Bridge to Global Literature

Let’s all remember that more and more poetry gets lost without earnest attempts at translation.Read poetry here to get a glimpse of the rhythms and resonances of languages you don’t know.

Two Hindi Poems— Geet Chaturvedi

Mar 1, 2023 | Poetry | 0 comments

Translated from the Hindi by Moulinath Goswami


Two Hindi Poems by Geet Chaturvedi

Image used for representation.



Someone Anonymous 

(Dedicated to that lad who used to bowl me out at the first ball) 

Some faces exist which do not have names
some names that have no faces
Just like two different people born at the same time
two different trains end up at the same station
two different worlds clock the same time somewhere

One name and one face crop up asking—
Do you recognize?

This entity arrives with such a pace
rushes through me with the coldness of steel
whispering his own name

Was that his name
that brews in my memory
Was that his countenance!
Could it be the case of voter identity card
with name of a different person
pasted against the face of someone else? 

I shall address him as ‘My Dear’
which would never be his name
I shall touch his face
which would never be his countenance

Wrapped in what name do we enter
the memories of people
By what countenance does someone recognize us
intend to call us names… so what?
They all remember us by our names only,
ending up safe and sound at the faces
for which they had reserved their reproach

My memory is an abode of such countless identities
that have no names, nor faces

It’s only at times like this do we realize the value of shadows

Pieces Of Paper 

Pieces of paper lay strewn everywhere
One such sheet sporting lyrics of old melodies
A horse on one, and some green grass
Love on the other
A paper had an invitation for a name ceremony
One had grief imprinted on it
In bold letters ‘murder’ was written on one
A piece was in such a bad shape
that the words written on it were illegible
There was a phone number scribbled on one
but it didn’t have any name
One such paper was stuffed with words
One had smudges of an overflowing pen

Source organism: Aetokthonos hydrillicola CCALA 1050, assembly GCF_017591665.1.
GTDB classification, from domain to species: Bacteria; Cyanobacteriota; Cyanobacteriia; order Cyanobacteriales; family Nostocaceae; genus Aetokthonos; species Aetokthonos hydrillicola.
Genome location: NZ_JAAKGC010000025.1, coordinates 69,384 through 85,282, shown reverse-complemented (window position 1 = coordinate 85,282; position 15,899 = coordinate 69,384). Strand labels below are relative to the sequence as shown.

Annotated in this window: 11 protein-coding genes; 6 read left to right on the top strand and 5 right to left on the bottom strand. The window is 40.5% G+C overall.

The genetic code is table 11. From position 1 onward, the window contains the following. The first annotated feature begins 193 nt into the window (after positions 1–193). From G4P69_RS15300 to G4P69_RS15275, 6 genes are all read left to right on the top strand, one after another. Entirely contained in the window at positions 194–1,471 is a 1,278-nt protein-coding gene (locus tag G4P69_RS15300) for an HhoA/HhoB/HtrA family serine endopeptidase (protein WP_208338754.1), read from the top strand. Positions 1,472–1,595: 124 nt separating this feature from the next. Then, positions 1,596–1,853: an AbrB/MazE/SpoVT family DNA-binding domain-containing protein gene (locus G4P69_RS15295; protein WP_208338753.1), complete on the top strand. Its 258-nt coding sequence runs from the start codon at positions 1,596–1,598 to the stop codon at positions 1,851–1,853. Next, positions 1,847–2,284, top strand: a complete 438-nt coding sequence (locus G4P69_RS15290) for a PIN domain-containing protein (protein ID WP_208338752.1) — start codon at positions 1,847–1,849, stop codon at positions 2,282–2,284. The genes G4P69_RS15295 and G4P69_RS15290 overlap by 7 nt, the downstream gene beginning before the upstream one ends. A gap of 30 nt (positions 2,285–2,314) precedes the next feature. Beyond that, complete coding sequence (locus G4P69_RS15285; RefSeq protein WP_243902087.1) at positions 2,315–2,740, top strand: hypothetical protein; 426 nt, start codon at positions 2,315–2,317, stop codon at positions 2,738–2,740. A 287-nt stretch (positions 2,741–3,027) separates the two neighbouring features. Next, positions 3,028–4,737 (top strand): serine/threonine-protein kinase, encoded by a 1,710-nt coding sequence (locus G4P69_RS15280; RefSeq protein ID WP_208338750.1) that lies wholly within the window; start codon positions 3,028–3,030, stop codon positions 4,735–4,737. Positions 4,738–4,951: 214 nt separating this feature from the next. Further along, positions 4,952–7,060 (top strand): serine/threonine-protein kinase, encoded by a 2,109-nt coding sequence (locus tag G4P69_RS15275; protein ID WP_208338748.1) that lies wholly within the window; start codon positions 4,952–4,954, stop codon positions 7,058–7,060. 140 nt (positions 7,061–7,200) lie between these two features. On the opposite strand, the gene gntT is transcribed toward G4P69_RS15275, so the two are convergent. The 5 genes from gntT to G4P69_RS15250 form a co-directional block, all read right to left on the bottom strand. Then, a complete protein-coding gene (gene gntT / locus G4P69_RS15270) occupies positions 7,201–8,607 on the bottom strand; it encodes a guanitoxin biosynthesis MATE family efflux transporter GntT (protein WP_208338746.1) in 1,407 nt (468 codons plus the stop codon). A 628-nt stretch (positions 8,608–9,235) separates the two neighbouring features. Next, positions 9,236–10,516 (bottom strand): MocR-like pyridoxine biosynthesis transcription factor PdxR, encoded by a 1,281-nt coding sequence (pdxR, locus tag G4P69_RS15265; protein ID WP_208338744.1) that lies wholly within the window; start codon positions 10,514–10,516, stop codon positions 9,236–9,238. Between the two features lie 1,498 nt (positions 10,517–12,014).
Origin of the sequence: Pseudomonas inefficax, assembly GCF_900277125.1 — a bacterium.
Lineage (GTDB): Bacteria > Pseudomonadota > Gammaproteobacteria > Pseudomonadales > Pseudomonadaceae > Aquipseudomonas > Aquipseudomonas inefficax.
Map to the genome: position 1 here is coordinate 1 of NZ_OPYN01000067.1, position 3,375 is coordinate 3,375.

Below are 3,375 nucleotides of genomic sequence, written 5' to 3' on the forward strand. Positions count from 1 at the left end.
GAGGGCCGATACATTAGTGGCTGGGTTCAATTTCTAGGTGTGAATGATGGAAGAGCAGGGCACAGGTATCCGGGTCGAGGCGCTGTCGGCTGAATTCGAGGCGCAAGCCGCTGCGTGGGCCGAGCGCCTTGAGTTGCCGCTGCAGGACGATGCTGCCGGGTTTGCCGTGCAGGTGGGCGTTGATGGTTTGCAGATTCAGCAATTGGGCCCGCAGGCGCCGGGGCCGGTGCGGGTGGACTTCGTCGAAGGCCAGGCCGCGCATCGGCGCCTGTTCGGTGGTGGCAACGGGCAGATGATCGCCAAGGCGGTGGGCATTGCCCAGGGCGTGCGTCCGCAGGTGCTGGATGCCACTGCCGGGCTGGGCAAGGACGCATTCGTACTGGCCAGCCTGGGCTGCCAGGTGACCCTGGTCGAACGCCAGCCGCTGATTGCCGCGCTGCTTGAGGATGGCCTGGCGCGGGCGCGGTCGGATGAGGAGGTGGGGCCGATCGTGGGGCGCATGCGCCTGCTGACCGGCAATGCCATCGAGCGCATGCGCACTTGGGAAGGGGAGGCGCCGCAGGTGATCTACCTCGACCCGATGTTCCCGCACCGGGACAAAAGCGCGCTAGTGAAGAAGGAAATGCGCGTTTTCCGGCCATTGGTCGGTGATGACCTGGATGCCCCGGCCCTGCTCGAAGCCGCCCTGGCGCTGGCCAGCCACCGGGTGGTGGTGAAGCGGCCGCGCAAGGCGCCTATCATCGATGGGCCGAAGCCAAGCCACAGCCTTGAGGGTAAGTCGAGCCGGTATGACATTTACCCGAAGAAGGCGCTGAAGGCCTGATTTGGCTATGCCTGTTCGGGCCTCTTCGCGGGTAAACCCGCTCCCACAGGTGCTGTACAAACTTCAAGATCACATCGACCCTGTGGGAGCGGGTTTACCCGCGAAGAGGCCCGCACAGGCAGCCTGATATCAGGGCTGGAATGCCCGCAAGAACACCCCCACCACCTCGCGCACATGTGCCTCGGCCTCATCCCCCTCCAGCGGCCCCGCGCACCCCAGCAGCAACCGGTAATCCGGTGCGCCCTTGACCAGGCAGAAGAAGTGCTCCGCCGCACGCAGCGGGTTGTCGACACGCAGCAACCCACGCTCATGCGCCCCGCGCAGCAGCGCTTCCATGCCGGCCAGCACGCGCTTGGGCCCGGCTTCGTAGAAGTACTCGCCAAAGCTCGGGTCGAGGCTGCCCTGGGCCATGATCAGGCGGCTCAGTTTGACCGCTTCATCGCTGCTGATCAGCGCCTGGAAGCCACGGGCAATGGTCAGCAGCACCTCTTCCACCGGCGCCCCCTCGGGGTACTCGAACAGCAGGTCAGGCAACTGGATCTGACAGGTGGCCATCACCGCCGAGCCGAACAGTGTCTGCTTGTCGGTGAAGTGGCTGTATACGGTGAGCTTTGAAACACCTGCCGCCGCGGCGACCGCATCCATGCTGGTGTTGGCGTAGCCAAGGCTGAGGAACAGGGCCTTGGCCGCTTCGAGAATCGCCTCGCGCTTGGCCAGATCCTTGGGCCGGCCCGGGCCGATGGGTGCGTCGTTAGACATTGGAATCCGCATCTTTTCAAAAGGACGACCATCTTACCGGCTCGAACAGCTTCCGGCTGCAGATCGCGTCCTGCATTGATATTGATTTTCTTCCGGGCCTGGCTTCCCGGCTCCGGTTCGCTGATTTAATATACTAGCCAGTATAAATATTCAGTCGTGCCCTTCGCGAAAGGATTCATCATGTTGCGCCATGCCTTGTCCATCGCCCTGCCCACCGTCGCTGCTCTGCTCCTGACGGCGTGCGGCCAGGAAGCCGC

One with impressions of soiled fingers
One still clinging on to the smell of samosas in its depth
Someone had folded a paper and made an airplane out of it
One such piece was waiting to be folded into a boat
One was more precious than its yellow texture
One, than that of its whiteness
One was being called a green leaf
One page kept popping up
eager to have something written on its margins
One page will arrive tomorrow
and shall begin to dwell among all these pieces
and they shall never cross swords among themselves… 

Also, read an Italian fiction by Barbara Pumhösel, translated into English by Brenda Porster, and published in The Antonym:

Relaxing— Barbara Pumhösel

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Geet Chaturvedi is a Hindi poet, short story author, lyricist, screenwriter and novelist. Often regarded as an avant-garde writer, he was awarded the Bharat Bhushan Agrawal Award for poetry in 2007 and Krishna Pratap Award for Fiction in 2014. He lives in Bhopal, India.

Born in Asansol, West Bengal, India, Moulinath Goswami writes poetry in Bengali, his mother tongue, as well as in English. Writing is his escape, his meditation. Though primarily a poet, he writes prose as well and does translations in Bengali and English. He contributes regularly to the prominent magazines and periodicals of West Bengal, Bangladesh, and overseas. His collections of Bengali poems include Dayal, Kuashar Tukrora. His third book Memoir Of A Girl consists of English translations of Bengali poems of Jhelum Trivedi. He has a collection of Bengali short stories Paranbiler Maath to his credit. He was an invitee participant in the Multi-lingual Writers’ Meet organized by Bharat Bhawan, Bhopal in February 2020.


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